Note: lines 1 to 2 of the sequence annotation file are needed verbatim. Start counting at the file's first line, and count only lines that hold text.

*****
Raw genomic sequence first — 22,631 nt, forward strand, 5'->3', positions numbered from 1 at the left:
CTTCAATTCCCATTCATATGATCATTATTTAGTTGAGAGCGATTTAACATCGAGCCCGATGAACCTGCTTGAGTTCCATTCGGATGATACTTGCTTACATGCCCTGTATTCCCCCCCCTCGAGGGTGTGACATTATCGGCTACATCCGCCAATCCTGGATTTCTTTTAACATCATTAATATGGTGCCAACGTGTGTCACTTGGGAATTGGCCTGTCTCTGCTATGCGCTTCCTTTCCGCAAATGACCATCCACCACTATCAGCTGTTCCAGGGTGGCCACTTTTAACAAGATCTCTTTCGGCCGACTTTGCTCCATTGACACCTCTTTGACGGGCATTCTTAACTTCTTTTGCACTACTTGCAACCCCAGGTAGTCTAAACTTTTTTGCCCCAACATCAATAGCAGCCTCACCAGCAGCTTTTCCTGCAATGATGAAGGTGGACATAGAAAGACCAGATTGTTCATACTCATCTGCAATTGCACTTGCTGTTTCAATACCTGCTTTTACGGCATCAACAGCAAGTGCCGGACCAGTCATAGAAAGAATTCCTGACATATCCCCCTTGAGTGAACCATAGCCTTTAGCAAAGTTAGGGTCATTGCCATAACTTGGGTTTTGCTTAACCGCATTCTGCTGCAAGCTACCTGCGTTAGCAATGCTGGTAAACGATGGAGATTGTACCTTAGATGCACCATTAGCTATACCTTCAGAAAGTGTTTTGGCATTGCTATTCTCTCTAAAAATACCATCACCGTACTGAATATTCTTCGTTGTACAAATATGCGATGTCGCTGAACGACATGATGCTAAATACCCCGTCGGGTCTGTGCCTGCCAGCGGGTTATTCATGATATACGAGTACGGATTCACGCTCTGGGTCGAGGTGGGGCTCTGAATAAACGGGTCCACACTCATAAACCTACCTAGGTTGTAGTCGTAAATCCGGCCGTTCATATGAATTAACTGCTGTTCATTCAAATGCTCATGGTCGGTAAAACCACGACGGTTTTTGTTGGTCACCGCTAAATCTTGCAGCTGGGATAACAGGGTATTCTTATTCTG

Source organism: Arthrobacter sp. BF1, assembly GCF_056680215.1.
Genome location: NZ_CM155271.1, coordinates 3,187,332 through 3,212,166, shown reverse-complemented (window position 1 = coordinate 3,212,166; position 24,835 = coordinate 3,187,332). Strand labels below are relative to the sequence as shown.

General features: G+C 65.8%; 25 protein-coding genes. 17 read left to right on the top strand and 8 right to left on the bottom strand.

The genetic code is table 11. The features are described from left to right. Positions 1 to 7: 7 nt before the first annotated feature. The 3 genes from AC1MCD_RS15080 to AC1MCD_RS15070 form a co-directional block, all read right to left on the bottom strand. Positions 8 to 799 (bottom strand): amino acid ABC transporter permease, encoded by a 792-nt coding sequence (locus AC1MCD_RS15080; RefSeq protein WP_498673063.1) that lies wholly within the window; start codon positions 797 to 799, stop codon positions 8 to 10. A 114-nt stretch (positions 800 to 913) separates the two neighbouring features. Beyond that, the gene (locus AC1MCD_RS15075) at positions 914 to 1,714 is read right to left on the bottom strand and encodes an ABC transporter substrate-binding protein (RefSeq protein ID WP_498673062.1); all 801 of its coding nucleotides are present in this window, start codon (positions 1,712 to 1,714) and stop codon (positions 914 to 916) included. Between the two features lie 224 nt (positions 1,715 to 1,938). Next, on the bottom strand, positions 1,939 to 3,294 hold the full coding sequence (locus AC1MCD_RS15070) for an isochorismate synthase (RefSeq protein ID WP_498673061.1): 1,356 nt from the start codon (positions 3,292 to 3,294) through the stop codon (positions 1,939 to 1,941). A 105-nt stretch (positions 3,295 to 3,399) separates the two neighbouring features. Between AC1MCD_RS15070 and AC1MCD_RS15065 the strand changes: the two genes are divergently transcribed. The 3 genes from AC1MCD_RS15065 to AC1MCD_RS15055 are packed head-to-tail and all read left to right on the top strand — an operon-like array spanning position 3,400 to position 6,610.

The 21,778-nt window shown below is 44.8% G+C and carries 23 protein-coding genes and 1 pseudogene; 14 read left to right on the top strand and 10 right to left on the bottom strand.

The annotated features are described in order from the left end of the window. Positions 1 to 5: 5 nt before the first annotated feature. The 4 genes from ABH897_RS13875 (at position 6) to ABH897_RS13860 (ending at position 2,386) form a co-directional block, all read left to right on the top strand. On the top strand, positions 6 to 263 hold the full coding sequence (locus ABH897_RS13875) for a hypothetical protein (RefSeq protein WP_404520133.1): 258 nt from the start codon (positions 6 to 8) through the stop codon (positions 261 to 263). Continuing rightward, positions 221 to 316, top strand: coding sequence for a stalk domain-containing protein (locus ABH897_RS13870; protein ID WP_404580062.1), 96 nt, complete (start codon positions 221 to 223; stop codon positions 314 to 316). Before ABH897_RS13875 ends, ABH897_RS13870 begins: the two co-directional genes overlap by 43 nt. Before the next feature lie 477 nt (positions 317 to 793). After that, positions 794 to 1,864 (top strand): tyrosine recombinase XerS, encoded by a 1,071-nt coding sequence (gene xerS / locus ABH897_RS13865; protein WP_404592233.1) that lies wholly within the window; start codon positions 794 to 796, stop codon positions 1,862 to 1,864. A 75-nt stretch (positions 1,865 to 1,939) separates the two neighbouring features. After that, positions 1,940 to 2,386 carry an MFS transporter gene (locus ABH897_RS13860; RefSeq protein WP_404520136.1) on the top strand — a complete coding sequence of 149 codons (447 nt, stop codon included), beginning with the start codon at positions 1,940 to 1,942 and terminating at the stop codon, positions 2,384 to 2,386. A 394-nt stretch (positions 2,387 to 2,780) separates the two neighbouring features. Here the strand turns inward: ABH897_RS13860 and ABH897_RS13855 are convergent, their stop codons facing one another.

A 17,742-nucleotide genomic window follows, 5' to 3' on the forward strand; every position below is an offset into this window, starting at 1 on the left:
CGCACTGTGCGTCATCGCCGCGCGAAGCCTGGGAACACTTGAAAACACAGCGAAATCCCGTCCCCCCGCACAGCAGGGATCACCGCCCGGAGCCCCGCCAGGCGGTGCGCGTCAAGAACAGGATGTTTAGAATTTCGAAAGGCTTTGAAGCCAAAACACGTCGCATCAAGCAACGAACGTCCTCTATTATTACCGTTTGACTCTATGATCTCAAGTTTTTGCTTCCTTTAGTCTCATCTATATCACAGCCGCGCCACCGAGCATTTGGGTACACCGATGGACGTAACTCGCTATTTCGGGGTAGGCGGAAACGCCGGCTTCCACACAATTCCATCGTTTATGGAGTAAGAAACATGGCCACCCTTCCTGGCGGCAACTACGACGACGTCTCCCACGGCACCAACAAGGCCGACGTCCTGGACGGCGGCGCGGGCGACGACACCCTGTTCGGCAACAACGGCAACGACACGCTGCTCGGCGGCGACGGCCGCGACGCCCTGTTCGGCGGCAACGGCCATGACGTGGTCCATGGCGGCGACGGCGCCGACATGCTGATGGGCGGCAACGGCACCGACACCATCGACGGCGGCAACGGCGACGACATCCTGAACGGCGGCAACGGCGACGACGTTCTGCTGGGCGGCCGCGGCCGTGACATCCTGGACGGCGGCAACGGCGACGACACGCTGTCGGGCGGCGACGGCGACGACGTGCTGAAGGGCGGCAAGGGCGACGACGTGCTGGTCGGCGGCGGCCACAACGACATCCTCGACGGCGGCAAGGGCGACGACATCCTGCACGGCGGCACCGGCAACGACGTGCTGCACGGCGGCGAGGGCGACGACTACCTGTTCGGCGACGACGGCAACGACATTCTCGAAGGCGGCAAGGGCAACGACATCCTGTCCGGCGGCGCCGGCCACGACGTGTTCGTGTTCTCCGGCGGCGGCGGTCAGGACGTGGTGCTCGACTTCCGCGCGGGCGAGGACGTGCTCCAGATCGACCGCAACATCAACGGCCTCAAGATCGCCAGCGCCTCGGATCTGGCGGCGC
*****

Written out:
Raw genomic sequence first — 22,631 nt, forward strand, 5'->3', positions numbered from 1 at the left:
CTTCAATTCCCATTCATATGATCATTATTTAGTTGAGAGCGATTTAACATCGAGCCCGATGAACCTGCTTGAGTTCCATTCGGATGATACTTGCTTACATGCCCTGTATTCCCCCCCCTCGAGGGTGTGACATTATCGGCTACATCCGCCAATCCTGGATTTCTTTTAACATCATTAATATGGTGCCAACGTGTGTCACTTGGGAATTGGCCTGTCTCTGCTATGCGCTTCCTTTCCGCAAATGACCATCCACCACTATCAGCTGTTCCAGGGTGGCCACTTTTAACAAGATCTCTTTCGGCCGACTTTGCTCCATTGACACCTCTTTGACGGGCATTCTTAACTTCTTTTGCACTACTTGCAACCCCAGGTAGTCTAAACTTTTTTGCCCCAACATCAATAGCAGCCTCACCAGCAGCTTTTCCTGCAATGATGAAGGTGGACATAGAAAGACCAGATTGTTCATACTCATCTGCAATTGCACTTGCTGTTTCAATACCTGCTTTTACGGCATCAACAGCAAGTGCCGGACCAGTCATAGAAAGAATTCCTGACATATCCCCCTTGAGTGAACCATAGCCTTTAGCAAAGTTAGGGTCATTGCCATAACTTGGGTTTTGCTTAACCGCATTCTGCTGCAAGCTACCTGCGTTAGCAATGCTGGTAAACGATGGAGATTGTACCTTAGATGCACCATTAGCTATACCTTCAGAAAGTGTTTTGGCATTGCTATTCTCTCTAAAAATACCATCACCGTACTGAATATTCTTCGTTGTACAAATATGCGATGTCGCTGAACGACATGATGCTAAATACCCCGTCGGGTCTGTGCCTGCCAGCGGGTTATTCATGATATACGAGTACGGATTCACGCTCTGGGTCGAGGTGGGGCTCTGAATAAACGGGTCCACACTCATAAACCTACCTAGGTTGTAGTCGTAAATCCGGCCGTTCATATGAATTAACTGCTGTTCATTCAAATGCTCATGGTCGGTAAAACCACGACGGTTTTTGTTGGTCACCGCTAAATCTTGCAGCTGGGATAACAGGGTATTCTTATTCTG